Teacher salaries among top concerns during hearing
WOODSTOCK – Better pay for teachers drew strong support among members of the community at a public hearing Thursday night on the proposed 2017-2018 Shenandoah County Public Schools budget.
Superintendent Mark Johnston proposed a $64,811,247 budget at last Thursday’s school board meeting, which is almost $3.2 million higher than the current year’s $61.6 million budget.
The proposed budget includes $2,094,127 for employee compensation and benefits, $762,390 for instructional personnel and resources, $57,000 for communication resources and $280,969 for operating efficiencies.
Five community members who spoke about the proposed budget agreed that teachers need to be a priority.
Gerald William Talley said Johnston made a compelling case on the county’s contribution to the budget, but added that there will be resistance.
“I think personally, teaching in the public school system is a calling,” Talley said. “It’s not just a job, it’s a calling.”
Eugenia Kemble, of Fort Valley, a chair of the Shenandoah Democrats Education Committee and member of Parents’ Alliance for Strong Schools, spoke in regard to teacher compensation.
She said teachers don’t get paid enough and their health benefits aren’t enough, making it difficult to retain quality teachers.
“You’re going to get a less experienced staff and a more stressed out experienced staff because they are going to have to teach all these new people how to function,” she added. “It’s not cost effective.”
“The Board of Supervisors does not represent the public sentiment in this county,” she said.
Kemble added that teacher replacement rates are high because they need professional development and need to be mentored by experienced teachers.
She added that it is also disappointing that the budget doesn’t include additional preschool funding for staff and resources.
She said money needs to be spent on the school system to ensure the kids leaving the schools after graduation are able to find good jobs and contribute to the county’s economy.
“You’re not going to have an economy that has good jobs if you don’t pay taxes for good schools” she said.
“I hope this year the Board of Supervisors will get its head out of the sand before it’s too late,” she added.
Brandy Boies, president of the Strasburg Rotary, said she has three young daughters attending the county’s schools and echoed that teaching is a calling, and has a friend who is a teacher in the county.
“I have a lot of respect for teachers,” Boies said. “What she does for her students in the classroom is absolutely amazing.”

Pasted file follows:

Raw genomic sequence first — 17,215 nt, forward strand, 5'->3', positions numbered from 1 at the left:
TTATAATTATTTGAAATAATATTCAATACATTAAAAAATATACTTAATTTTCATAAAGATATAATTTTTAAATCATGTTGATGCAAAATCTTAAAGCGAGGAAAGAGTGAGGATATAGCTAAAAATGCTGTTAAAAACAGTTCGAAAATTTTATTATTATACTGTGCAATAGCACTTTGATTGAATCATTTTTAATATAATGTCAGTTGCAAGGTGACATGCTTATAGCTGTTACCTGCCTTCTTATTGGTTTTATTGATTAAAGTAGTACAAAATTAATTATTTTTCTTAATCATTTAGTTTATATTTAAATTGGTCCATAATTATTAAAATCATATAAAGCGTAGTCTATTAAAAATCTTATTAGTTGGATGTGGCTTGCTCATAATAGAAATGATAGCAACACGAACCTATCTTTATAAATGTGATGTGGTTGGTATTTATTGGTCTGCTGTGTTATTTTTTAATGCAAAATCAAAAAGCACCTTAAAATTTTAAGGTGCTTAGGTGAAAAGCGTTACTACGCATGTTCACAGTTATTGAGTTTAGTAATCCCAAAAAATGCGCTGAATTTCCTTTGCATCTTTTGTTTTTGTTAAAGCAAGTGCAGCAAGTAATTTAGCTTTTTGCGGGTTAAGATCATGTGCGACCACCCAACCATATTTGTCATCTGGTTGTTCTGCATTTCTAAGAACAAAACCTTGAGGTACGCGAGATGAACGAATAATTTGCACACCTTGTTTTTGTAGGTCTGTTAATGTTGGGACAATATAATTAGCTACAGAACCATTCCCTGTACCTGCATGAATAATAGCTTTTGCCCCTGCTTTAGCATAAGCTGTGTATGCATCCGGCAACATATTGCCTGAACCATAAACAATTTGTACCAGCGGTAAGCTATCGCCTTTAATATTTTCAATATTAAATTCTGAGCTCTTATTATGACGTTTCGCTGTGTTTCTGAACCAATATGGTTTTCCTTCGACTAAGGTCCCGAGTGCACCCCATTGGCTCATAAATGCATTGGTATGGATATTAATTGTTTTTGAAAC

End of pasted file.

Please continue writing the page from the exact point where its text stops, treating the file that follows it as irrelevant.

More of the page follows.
She said that while the division has remarkable individuals working for them, they are ready to leave because of the lack of resources provided to them.
“This isn’t about just teaching. This is about raising kids. We’re hiring people in the school system to raise kids,” she said.
She also thanked the School Board for fighting for the teachers and students.
“Fight for what our teachers deserve. Fight for what our kids deserve,” she added.
Ryan Richmond, of Edinburg, has two daughters attending W. W. Robinson Elementary School and said he is satisfied with the proposed increase in family health care coverage.
The proposed budget includes a step increase in salary for eligible employees, a1 percent increase for cost of living adjustment and increased employer contribution for dependents on employee health insurance.
“I think what Dr. Johnston proposed is definitely a step in the right direction. I think that will have a bigger impact on teachers that need that coverage than even a small salary increase,” he said.
He added that he is also happy to see the request for two additional special education teachers, even though more are needed.
“There’s so many more students coming to the school district that need special education services,” he said. “I think special education teachers are just imperative to get more of in this county.”
Seth Coffman, of Edinburg, a member of Parents’ Alliance for Strong Schools, agreed that teachers need to be fairly compensated for the work they are doing each day.
“They all do this work because they care about kids and they’re passionate about that profession. We know that teachers are the most important and the most impactful on a students’ education,” he said.
He added that there are a lot of needs that must be addressed in the budget.
“We have a lot of needs and the needs are great, but I think those needs can be opportunities. We need to find ways to turn those challenges into opportunities to improve our education system for our schools,” he said.
Contact staff writer Kaley Toy at 540-465-5137 ext. 176, or firstname.lastname@example.org
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